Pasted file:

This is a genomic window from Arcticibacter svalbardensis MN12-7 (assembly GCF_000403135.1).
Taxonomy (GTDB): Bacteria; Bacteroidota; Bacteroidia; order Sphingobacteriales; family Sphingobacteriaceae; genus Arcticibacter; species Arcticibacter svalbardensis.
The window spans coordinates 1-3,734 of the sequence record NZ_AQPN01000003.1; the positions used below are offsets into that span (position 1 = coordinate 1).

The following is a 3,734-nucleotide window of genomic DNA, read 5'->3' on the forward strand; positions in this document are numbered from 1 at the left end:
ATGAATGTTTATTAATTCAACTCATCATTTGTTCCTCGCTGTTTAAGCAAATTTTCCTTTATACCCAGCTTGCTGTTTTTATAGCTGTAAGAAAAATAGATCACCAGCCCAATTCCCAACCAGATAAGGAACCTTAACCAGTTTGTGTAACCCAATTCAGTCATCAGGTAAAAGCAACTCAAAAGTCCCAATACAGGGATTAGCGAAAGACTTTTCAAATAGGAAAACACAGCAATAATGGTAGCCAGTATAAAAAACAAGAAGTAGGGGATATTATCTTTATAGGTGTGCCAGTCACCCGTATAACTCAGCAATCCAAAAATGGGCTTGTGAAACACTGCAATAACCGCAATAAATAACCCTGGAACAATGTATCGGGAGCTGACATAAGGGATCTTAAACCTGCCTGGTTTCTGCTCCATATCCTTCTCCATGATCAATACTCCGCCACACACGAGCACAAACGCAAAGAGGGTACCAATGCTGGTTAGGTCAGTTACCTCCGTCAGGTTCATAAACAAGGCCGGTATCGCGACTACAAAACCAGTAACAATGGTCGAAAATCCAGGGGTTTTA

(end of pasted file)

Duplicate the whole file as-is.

This is a genomic window from Arcticibacter svalbardensis MN12-7 (assembly GCF_000403135.1).
Taxonomy (GTDB): Bacteria; Bacteroidota; Bacteroidia; order Sphingobacteriales; family Sphingobacteriaceae; genus Arcticibacter; species Arcticibacter svalbardensis.
The window spans coordinates 1-3,734 of the sequence record NZ_AQPN01000003.1; the positions used below are offsets into that span (position 1 = coordinate 1).

The following is a 3,734-nucleotide window of genomic DNA, read 5'->3' on the forward strand; positions in this document are numbered from 1 at the left end:
ATGAATGTTTATTAATTCAACTCATCATTTGTTCCTCGCTGTTTAAGCAAATTTTCCTTTATACCCAGCTTGCTGTTTTTATAGCTGTAAGAAAAATAGATCACCAGCCCAATTCCCAACCAGATAAGGAACCTTAACCAGTTTGTGTAACCCAATTCAGTCATCAGGTAAAAGCAACTCAAAAGTCCCAATACAGGGATTAGCGAAAGACTTTTCAAATAGGAAAACACAGCAATAATGGTAGCCAGTATAAAAAACAAGAAGTAGGGGATATTATCTTTATAGGTGTGCCAGTCACCCGTATAACTCAGCAATCCAAAAATGGGCTTGTGAAACACTGCAATAACCGCAATAAATAACCCTGGAACAATGTATCGGGAGCTGACATAAGGGATCTTAAACCTGCCTGGTTTCTGCTCCATATCCTTCTCCATGATCAATACTCCGCCACACACGAGCACAAACGCAAAGAGGGTACCAATGCTGGTTAGGTCAGTTACCTCCGTCAGGTTCATAAACAAGGCCGGTATCGCGACTACAAAACCAGTAACAATGGTCGAAAATCCAGGGGTTTTA